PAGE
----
Advanced stage Tm pterigoid muscles, maxilla, mandible, skin clinic N(+)RND or MRND + cheek resection There is no natural barrier
T1 surgery or RT T2 surgery or RT T3 and T4 surgery+ RT Ameloblastoma Gingival cyst Malignant Melanoma Mucoepidermoid tumor
CANCERS OF THE GINGIVA AND ALVEOLAR RIDGE 80 % lower gingiva and 1/3 posterior region. Incidance of mandibular invasion rate is high
upper gingiva invasion of maksillary sinus Pull out the tooth invasion of bone marrow uncommon Lower jaw ( posterior 1/3 dental arch) Marginal mandibular resection Stage 1-2 , surgery
Exam: Retromolar trigone Edentulous RETROMOLAR TRGONE CA
Uncommon Invasion of mandible Late diagnose , advanced stage, cervical metastases are bad prognostic factors T1 T2 surgery or RT T3 T4 surgery + RT Exam: Floor of mouth
Visualize, palpate - bimanually Whartons duct Must dry to observe Does lesion wipe off?
Where are the two most likely areas for oral cancer? lateral border of the tongue Floor of mouth Exam: Floor of mouth Palpation of the floor of the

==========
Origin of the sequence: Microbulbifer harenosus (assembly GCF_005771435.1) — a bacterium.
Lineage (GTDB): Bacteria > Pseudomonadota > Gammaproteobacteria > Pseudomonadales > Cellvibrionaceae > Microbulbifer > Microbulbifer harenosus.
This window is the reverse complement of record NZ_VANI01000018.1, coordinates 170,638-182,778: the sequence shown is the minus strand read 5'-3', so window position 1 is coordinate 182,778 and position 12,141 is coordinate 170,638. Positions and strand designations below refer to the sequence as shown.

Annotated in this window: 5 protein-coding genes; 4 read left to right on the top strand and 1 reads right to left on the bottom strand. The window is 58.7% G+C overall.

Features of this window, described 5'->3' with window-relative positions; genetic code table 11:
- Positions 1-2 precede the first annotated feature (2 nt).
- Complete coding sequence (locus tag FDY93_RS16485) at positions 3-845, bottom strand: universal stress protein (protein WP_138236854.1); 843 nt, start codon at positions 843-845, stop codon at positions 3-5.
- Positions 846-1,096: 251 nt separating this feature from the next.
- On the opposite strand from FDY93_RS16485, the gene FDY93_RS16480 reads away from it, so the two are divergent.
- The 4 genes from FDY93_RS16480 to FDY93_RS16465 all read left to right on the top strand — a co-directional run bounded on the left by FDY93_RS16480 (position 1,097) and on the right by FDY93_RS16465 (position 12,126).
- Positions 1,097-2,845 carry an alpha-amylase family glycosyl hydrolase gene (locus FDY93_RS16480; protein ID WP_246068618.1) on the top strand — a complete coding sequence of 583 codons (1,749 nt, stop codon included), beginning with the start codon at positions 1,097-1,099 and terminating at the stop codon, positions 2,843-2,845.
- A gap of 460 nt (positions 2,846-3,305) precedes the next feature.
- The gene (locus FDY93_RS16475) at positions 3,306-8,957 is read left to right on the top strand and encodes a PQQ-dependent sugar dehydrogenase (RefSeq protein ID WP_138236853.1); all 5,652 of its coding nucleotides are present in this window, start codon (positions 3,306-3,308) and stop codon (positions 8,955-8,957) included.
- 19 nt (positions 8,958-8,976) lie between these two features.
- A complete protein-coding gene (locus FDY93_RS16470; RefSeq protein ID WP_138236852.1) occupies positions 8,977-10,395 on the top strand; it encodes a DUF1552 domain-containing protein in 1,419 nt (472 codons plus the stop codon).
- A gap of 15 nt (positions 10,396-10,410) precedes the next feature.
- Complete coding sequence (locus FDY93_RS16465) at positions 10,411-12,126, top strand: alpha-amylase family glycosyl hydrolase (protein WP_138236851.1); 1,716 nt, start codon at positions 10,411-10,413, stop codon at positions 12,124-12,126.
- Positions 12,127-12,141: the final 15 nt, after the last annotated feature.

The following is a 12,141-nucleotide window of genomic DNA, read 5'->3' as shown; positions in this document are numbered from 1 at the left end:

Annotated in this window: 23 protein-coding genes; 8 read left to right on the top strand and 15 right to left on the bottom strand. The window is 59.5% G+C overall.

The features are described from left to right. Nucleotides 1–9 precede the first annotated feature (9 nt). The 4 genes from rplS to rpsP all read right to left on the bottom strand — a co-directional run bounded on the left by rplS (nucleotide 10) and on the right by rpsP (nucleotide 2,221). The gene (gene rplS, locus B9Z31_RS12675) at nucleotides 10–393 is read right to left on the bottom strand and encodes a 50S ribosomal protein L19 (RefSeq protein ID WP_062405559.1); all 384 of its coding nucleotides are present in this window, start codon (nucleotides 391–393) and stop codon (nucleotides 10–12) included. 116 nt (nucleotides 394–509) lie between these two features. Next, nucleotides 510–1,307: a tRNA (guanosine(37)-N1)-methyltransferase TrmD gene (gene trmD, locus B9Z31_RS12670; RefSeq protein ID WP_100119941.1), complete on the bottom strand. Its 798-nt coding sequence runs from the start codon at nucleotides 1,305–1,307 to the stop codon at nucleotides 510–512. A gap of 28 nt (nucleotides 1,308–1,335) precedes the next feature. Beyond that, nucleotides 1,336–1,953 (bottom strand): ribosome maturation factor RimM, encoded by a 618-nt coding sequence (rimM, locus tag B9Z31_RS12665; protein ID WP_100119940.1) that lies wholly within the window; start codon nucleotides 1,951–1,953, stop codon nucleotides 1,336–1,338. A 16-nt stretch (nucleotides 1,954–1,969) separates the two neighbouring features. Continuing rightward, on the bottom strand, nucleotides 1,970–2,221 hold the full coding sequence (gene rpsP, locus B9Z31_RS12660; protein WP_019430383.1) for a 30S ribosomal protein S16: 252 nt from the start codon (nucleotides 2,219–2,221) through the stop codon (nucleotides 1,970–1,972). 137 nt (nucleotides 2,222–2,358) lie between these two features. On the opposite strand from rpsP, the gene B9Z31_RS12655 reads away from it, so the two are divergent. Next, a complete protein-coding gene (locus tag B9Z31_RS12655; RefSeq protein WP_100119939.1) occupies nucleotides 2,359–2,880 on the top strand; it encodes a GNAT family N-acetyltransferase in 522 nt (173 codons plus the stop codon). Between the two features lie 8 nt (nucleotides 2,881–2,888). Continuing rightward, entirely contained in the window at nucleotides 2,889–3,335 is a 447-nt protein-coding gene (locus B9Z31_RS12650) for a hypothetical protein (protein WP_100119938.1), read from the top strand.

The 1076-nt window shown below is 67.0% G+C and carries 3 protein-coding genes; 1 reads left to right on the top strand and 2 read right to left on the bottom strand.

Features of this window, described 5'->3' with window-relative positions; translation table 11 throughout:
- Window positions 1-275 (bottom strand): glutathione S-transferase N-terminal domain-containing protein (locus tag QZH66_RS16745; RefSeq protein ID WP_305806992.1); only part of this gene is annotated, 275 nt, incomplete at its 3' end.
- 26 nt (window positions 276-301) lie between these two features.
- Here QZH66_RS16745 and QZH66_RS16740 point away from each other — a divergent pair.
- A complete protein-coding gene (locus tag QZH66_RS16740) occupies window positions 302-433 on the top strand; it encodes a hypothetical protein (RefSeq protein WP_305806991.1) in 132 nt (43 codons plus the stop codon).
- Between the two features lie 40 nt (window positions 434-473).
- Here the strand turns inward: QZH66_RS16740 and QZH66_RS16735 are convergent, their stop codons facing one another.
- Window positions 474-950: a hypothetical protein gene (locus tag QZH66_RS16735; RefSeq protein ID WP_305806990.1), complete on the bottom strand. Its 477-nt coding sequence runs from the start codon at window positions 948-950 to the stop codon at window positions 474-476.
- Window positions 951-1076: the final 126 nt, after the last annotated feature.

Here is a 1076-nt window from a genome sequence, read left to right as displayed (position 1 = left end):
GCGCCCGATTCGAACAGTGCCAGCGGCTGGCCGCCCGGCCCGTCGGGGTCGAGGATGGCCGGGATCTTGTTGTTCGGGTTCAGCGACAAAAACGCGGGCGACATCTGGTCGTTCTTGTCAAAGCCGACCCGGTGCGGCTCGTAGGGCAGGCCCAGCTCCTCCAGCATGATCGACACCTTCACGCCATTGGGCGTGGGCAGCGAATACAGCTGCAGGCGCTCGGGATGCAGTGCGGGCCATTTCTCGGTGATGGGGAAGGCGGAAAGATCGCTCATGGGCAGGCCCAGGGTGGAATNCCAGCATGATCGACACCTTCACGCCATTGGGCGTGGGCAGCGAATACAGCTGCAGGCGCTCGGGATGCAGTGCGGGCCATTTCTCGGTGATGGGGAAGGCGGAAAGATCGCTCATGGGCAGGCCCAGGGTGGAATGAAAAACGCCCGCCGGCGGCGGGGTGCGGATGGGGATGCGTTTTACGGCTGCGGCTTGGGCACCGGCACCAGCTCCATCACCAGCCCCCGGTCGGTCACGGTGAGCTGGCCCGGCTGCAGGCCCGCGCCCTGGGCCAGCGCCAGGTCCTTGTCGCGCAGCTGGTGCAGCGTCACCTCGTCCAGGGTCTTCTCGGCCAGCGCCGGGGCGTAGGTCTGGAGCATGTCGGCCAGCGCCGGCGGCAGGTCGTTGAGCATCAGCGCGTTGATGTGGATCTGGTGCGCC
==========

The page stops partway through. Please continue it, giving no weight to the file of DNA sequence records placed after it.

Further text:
mouth Exam: Floor of mouth Squamous Cell Carcinoma Squamous Cell Carcinoma FLOOR OF THE MOUTH CA.
Incidance of mandibular invasion rate is high Ocult met 10-30% Primary resection of the floor of the mouth is peformed with ipsilateral or bilateral neck dissection (if the tumor is located at the midline)
Exam: Hard palate Minor salivary glands Median Palatal Cyst CANCER OF THE HARD PALATE
uncommon SCC and Adenoid cystic ca Misdiagnosed as maxillary sinus tm Incidance of neck metastases is low Elective neck treatment is
SARCOMATOID CARCINOMAS MALIGNANT MELANOMA PATIENT EVALUATION Diagnosis Neoplasms of the oral cavity Complete head and neck examination Chest x-ray and liver function tests plus additional laboratory tests dictated by patients medical history CT/MRI scan for extent of primary and possible cervical nodal evaluation
Dental evaluation Radiotherapy evaluation Staging endoscopy and biopsy ETIOLOGY Risk factors for oral cavity and oropharyngeal cancer include: Cigarette Alcohol